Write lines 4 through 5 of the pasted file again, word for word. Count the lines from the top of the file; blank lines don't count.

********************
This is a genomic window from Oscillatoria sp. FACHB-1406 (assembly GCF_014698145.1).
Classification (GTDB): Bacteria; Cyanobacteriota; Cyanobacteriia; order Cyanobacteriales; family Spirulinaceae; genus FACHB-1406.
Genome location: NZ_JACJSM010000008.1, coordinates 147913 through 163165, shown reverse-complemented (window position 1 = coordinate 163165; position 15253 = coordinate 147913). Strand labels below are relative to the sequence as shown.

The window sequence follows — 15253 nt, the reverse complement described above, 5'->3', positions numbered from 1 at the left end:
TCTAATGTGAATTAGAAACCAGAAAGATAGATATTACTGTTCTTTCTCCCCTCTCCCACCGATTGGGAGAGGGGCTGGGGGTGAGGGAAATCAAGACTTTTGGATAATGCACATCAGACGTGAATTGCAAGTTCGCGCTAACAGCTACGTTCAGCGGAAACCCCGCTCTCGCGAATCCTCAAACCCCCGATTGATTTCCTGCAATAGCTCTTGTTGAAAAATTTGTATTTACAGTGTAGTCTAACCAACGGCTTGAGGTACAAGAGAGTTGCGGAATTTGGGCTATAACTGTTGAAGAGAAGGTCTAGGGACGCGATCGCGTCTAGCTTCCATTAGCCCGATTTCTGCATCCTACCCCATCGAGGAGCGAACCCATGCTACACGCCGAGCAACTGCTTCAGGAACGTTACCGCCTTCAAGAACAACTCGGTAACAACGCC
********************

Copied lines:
The window sequence follows — 15253 nt, the reverse complement described above, 5'->3', positions numbered from 1 at the left end:
TCTAATGTGAATTAGAAACCAGAAAGATAGATATTACTGTTCTTTCTCCCCTCTCCCACCGATTGGGAGAGGGGCTGGGGGTGAGGGAAATCAAGACTTTTGGATAATGCACATCAGACGTGAATTGCAAGTTCGCGCTAACAGCTACGTTCAGCGGAAACCCCGCTCTCGCGAATCCTCAAACCCCCGATTGATTTCCTGCAATAGCTCTTGTTGAAAAATTTGTATTTACAGTGTAGTCTAACCAACGGCTTGAGGTACAAGAGAGTTGCGGAATTTGGGCTATAACTGTTGAAGAGAAGGTCTAGGGACGCGATCGCGTCTAGCTTCCATTAGCCCGATTTCTGCATCCTACCCCATCGAGGAGCGAACCCATGCTACACGCCGAGCAACTGCTTCAGGAACGTTACCGCCTTCAAGAACAACTCGGTAACAACGCC